Posts Tagged Drink
L’Assommoir by Emile Zola (1877)
This seminal novel is given over to the working class of late 19th century Paris, and is arguably Zola’s most complete, authoritative work.
The pivotal character, Gervaise Macquart (sister of Lisa, mother of Etienne and Claude) is a washerwoman and a single mother, who has the fortune to marry Coupeau, an honest, hard-working roofer. She is aware of her ruinous hereditary compulsion for alcohol, but is fiercely determined to avoid this path in life, and has ambitions to pursue a more earnest, conscientious route by owning her own laundry service (although Johnsons The Cleaners this is not).
Tragedy strikes when Coupeau is distracted by the playful cries of their daughter Anna, or ‘Nana’, in the street below and falls from a roof, breaking his leg (he won’t be the last man brought crashing down by Nana, though we’ll have to save that for another time). Recuperation and boredom drive Coupeau slowly but surely to drink, and his life becomes an alcoholic blur, much of which is spent in the fateful assommoir.
Catastrophically, Gervaise’s former lover Lantier (father to Etienne and Claude) returns, and inveigles himself into the trust of Coupeau. The work-shy pair lead a merry life off the back of Gervaise’s moderately successful commerce, and over time the couple’s debts grow. Coupeau slithers into their home by virtue of adding a small amount of money to the family finances each week. Over time, this former lover of Gervaise’s becomes her current lover, under the nose of Coupeau who at this point is too addled to care. Perhaps more significantly, Nana is witness to this literal ménage-à-trois, later running away from home into a life of vice herself.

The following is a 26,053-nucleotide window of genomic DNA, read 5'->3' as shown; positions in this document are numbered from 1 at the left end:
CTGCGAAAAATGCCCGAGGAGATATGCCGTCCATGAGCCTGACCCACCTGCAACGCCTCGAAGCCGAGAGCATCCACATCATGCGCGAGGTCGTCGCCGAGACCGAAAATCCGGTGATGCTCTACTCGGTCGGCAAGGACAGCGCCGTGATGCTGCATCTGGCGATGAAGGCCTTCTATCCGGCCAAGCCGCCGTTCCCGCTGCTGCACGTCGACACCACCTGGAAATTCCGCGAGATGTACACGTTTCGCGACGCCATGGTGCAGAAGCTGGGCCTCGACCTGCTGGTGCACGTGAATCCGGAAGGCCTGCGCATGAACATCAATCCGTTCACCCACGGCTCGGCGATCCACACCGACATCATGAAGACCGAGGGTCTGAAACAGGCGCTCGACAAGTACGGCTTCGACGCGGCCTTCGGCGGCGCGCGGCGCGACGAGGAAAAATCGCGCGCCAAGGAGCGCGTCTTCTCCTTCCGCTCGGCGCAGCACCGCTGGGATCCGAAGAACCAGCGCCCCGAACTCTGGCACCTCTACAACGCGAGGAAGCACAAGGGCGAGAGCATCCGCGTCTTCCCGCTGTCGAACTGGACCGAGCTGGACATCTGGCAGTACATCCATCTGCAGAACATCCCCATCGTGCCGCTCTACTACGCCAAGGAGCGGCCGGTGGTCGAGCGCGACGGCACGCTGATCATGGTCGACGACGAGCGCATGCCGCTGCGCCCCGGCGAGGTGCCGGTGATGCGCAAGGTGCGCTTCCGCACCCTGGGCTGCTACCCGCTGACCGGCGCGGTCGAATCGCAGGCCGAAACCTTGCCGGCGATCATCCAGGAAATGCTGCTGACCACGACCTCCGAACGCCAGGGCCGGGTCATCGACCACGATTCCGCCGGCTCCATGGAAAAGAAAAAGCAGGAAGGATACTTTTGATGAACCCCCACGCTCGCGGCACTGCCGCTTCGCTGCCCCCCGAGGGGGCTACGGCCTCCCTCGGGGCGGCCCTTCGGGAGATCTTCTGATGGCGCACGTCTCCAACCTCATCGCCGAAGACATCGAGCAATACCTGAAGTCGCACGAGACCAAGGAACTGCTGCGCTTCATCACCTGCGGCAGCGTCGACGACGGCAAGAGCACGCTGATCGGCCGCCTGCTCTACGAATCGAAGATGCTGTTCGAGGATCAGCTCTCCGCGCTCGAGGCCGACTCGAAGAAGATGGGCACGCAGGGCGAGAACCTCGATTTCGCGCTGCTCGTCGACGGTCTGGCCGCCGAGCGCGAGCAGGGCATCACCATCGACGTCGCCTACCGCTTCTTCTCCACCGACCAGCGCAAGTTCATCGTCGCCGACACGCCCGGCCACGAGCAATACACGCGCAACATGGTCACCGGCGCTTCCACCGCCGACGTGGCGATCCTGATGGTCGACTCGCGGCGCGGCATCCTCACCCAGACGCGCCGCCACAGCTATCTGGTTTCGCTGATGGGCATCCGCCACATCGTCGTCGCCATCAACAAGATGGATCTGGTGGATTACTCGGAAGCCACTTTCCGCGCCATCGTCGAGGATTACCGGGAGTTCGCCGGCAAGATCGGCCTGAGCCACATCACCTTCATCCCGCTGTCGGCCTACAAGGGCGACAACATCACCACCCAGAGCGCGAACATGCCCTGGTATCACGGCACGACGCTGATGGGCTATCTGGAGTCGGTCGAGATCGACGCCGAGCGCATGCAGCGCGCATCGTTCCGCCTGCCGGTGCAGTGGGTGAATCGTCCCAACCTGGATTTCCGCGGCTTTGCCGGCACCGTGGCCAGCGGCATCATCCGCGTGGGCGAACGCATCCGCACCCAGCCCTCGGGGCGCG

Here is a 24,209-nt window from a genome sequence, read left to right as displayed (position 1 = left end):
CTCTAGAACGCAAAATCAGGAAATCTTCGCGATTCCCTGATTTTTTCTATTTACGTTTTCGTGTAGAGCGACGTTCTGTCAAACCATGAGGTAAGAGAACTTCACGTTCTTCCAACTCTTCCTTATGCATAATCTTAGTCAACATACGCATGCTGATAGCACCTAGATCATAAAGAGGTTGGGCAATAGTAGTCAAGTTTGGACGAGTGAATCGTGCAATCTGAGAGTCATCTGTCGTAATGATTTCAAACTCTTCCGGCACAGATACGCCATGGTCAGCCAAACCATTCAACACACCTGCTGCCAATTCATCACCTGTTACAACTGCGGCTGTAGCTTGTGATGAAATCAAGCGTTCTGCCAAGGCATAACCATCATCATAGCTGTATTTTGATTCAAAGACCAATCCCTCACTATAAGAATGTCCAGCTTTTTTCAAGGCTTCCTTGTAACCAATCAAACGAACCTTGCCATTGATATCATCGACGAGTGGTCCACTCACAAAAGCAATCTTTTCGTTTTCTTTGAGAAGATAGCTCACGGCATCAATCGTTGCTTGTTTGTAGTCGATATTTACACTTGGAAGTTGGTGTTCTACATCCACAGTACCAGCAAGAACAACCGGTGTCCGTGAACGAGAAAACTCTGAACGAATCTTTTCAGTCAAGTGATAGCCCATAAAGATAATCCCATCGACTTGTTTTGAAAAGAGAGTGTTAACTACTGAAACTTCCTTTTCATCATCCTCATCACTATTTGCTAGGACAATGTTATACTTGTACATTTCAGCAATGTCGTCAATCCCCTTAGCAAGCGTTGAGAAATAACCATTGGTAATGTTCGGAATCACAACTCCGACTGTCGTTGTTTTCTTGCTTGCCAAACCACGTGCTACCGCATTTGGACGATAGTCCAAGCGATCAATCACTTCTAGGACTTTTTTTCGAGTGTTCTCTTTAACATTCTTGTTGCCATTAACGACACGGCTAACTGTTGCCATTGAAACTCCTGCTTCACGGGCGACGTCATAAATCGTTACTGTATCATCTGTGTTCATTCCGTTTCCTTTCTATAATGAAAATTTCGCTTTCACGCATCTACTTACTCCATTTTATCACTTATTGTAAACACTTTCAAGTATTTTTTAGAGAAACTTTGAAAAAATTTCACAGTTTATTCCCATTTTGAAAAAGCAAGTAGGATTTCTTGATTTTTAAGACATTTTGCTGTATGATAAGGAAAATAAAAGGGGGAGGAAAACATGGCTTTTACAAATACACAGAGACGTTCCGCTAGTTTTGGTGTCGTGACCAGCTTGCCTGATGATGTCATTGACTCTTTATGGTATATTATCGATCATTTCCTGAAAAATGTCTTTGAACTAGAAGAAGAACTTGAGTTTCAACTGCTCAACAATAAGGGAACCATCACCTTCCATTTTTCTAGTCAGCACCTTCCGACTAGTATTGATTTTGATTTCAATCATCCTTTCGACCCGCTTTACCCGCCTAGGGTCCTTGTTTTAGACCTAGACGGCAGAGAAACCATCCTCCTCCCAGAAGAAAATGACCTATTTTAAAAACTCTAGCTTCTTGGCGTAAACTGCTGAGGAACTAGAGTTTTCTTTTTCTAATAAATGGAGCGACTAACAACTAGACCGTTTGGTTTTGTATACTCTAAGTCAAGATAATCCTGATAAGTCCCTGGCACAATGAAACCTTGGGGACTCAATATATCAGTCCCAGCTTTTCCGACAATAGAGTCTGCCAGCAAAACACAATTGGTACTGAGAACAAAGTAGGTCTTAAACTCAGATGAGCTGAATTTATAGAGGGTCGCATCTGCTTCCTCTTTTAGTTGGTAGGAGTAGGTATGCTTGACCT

(as a bit of non-sequitur, I remember finding this element of the novel eerily reflected in a storyline on Coronation Street in the early 2000s, in which a former extra-marital lover of Deidre Barlow’s ended up living with her and Ken in number 1. And look what that did to Tracy Barlow)
Amid the chaos, Gervaise is inevitably drawn into the world of drunkenness and fecklessness, and her burgeoning business goes down the drain (eh, laundry, water, drain – do you see? Oh, never mind…). Coupeau is admitted numerous times to a psychiatric hospital, Sainte-Anne (to this day a specialist centre for treatment of addictions), where he suffers violent hallucinations and eventually dies. Reduced to absolute destitution, Gervaise manages to squeeze one last drop of sympathy out of an acquaintance and is allowed to take refuge in a cupboard under a flight of stairs in a tenement building. In this pitiful state she dies, and is not discovered until the tenement’s inhabitants find the smell unbearable.
For all its bleakness and desolation, the sheer power of the writing, and Zola’s refusal to compromise his desire for realism, lifts the novel out of despair and into a compelling human study.
As with the Cheese Symphony in Le Ventre de Paris, L’Assommoir features celebrated set-pieces, notably the day of Gervaise’s marriage to Coupeau, in which the wedding group embark upon a chaotic, amateurish tour of the Louvre museum, and the slapstick bottom-smacking doled out to one of the more vociferous washerwomen.